US: Jobless Claims Fall Below 300,000 For The First Time During The Pandemic

US jobs dataAmerican job scene

J.J. Fernández Figares (Link Securities) | It is difficult to explain the reason for the recent rally in bonds, which has led to a significant fall in yields. Particularly when most of the macro figures published in the last few days have confirmed that “high inflation” is here to stay, at least for much longer than initially estimated by central banks. It is quite another matter if the latter, under pressure not to penalise the budding economic recovery, choose to ignore this situation, maintaining their ultra-loose monetary policies despite the medium-term risk to economies of a sharp rise in prices. Thus, and without going any further, yesterday (Thursday 14) it became known that China’s producer price index (PPI) reached the highest year-on-year growth rate in its history in September. Meanwhile this same price indicator in the US reached its highest level since the beginning of the 1980s.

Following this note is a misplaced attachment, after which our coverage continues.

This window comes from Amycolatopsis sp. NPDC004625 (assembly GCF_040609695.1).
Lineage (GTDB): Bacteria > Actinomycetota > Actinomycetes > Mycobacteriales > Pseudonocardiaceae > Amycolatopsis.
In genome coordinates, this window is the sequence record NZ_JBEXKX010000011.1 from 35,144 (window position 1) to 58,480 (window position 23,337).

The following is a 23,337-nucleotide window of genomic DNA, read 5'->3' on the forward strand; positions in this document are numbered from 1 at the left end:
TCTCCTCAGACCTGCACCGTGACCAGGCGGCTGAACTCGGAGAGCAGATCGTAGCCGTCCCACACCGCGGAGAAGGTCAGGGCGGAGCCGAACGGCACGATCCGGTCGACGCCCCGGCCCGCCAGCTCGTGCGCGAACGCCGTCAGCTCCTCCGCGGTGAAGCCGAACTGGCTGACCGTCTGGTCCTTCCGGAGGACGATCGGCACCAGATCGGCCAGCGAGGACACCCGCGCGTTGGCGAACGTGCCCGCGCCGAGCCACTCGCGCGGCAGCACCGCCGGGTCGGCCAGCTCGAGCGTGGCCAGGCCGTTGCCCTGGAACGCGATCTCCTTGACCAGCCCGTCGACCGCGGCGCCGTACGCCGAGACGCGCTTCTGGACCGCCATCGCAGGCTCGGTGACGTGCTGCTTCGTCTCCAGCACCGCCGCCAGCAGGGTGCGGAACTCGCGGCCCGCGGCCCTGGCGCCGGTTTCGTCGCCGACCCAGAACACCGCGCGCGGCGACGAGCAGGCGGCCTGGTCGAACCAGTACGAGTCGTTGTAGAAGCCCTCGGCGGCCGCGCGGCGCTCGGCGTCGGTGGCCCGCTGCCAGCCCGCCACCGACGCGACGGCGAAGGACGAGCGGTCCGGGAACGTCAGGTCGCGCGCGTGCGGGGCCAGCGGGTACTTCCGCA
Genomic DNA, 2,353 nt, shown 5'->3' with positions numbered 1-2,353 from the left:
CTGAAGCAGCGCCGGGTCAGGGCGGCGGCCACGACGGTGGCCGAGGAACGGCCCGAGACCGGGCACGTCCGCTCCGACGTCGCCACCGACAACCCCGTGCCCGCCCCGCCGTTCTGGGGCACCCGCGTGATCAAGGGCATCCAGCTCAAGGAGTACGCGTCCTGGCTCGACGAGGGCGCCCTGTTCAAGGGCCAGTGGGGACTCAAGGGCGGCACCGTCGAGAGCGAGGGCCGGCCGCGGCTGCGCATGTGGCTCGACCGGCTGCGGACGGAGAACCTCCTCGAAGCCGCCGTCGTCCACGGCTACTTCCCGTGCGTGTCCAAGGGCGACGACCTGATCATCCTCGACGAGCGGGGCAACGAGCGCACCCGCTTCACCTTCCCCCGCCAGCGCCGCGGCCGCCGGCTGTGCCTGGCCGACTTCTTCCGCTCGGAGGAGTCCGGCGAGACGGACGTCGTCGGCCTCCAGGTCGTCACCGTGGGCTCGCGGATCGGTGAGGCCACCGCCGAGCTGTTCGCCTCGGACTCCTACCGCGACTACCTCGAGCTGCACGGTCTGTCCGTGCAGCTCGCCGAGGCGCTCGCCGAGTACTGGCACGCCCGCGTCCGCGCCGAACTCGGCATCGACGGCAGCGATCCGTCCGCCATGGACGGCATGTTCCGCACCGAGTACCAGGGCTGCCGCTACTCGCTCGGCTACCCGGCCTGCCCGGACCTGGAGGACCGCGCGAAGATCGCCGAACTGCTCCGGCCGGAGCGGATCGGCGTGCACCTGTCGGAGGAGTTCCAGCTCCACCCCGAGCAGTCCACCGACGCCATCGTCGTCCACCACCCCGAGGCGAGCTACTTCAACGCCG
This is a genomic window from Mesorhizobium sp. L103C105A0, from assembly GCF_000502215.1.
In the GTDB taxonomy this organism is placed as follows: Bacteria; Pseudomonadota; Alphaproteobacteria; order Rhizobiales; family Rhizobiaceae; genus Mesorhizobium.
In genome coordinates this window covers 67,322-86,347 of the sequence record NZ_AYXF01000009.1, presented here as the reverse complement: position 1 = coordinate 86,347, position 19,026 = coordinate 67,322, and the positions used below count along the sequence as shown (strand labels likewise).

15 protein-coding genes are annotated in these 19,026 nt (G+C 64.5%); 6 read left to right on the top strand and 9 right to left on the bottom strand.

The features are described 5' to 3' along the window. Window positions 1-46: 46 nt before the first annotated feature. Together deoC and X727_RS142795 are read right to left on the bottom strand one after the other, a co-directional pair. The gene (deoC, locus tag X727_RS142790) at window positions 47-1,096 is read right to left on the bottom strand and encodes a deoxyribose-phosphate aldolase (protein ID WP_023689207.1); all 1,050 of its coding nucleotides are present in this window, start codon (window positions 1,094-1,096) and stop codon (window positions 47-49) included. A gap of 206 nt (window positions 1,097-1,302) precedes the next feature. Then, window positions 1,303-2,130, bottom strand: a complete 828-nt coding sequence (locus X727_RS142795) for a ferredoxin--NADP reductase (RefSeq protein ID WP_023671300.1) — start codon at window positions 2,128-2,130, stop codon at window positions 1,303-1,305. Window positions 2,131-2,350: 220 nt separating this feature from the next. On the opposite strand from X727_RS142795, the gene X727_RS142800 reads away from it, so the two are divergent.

The only macro number released in recent days that is “non-inflationary” was the initial weekly jobless claims. And this is only because of the current state of the US labour market, with most companies unable to fill job vacancies and having to overpay some of their workers for lack of alternatives, The jobless claims are a good proxy for weekly unemployment, released yesterday in the US. For the first time since the start of the pandemic, this figure fell below 300,000 claims, having dropped significantly in the last two weeks, pointing to an improvement in the US job market. If the several million workers who remain outside the labour market opt to return, this will reduce wage pressures, which will also significantly reduce inflationary pressures on labour.

But let’s return to the positive behaviour of bond prices in recent days. As we have pointed out, this is very difficult to understand given that inflation remains out of control and the energy crisis points to further upward pressures on the prices of many fossil fuels. However, it is very likely that at least in the Eurozone, it is a consequence of central bank intervention. So we do not rule out that the ECB, as it did at the beginning of the year in order to prevent bond yields from rising further, has chosen to increase the pace of its bond purchases in secondary markets. This in order to prevent financing conditions in the region from deteriorating.

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